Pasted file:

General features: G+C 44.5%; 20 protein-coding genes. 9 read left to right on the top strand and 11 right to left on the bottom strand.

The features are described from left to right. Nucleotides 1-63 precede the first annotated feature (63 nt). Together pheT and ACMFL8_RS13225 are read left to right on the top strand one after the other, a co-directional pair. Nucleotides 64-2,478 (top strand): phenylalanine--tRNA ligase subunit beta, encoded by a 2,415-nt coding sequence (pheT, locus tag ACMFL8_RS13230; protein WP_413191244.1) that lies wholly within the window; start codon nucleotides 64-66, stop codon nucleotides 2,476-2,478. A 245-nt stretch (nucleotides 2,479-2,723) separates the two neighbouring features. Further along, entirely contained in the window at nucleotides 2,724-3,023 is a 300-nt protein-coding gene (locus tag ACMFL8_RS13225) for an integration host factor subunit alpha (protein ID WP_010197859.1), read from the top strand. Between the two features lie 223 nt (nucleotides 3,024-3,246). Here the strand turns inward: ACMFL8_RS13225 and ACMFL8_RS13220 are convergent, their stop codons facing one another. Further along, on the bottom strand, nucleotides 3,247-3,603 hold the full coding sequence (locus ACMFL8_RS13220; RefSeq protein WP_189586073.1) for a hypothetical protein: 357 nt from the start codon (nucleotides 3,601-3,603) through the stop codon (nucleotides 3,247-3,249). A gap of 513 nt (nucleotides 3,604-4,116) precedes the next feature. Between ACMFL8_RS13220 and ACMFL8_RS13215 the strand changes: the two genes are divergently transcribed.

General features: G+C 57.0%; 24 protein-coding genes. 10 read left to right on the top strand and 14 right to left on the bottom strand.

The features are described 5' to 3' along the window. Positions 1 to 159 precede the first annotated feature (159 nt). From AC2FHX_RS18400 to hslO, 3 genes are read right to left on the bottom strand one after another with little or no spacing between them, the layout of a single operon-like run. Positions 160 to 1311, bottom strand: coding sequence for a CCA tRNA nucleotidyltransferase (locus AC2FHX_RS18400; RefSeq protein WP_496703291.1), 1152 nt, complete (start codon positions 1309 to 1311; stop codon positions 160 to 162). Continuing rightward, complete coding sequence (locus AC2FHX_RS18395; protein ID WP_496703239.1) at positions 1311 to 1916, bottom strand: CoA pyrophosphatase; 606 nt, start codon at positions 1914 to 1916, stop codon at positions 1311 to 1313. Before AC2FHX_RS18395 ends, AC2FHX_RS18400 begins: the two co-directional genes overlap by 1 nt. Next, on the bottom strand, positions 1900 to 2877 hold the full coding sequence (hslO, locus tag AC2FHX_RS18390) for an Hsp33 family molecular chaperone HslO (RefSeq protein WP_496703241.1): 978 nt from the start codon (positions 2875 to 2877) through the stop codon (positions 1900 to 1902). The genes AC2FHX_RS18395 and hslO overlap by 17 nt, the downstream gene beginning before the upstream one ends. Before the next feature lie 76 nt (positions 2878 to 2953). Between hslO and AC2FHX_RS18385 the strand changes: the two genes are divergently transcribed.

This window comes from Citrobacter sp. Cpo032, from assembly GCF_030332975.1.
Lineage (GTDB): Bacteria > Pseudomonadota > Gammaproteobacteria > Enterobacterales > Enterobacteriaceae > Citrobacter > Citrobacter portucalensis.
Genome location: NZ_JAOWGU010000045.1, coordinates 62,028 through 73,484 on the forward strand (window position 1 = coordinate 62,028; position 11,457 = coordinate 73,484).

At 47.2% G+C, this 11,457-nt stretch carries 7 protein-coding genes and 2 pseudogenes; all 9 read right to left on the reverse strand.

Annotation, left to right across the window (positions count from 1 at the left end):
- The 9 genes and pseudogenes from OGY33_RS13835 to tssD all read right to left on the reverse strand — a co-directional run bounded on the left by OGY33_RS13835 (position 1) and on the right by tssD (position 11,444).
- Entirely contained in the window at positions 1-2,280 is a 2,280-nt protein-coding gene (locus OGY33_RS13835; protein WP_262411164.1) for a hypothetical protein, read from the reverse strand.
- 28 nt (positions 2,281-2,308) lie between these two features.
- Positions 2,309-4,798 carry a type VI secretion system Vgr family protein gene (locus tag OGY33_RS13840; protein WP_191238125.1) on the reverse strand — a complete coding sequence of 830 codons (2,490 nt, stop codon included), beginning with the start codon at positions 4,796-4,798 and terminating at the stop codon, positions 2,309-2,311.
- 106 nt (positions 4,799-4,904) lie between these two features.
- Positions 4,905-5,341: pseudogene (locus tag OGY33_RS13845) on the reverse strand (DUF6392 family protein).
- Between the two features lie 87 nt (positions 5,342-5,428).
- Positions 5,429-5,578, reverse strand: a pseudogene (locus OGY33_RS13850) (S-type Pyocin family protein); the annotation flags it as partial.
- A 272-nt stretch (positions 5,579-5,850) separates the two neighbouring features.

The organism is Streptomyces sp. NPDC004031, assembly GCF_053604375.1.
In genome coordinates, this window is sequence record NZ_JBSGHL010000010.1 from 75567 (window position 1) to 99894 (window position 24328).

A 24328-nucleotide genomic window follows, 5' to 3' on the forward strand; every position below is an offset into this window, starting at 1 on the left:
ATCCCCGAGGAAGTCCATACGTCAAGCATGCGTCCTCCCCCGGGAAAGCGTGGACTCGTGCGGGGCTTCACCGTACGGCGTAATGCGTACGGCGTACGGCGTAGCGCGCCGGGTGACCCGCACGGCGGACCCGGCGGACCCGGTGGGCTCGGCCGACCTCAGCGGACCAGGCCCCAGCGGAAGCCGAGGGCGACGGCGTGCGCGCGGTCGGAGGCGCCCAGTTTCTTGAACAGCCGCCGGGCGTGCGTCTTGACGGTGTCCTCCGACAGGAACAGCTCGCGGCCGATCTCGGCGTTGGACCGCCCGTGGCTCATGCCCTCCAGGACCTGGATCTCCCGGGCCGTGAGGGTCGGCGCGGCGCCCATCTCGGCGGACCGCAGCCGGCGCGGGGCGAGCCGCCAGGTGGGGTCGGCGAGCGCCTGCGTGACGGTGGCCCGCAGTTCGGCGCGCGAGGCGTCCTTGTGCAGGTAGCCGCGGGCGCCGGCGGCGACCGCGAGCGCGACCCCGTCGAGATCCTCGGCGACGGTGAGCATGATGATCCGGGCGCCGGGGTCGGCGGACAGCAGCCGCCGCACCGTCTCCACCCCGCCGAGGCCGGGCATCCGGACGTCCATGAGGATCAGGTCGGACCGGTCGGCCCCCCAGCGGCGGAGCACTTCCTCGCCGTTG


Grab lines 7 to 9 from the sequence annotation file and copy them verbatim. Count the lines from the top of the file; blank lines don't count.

Genome location: NZ_JAOWGU010000045.1, coordinates 62,028 through 73,484 on the forward strand (window position 1 = coordinate 62,028; position 11,457 = coordinate 73,484).

At 47.2% G+C, this 11,457-nt stretch carries 7 protein-coding genes and 2 pseudogenes; all 9 read right to left on the reverse strand.

Annotation, left to right across the window (positions count from 1 at the left end):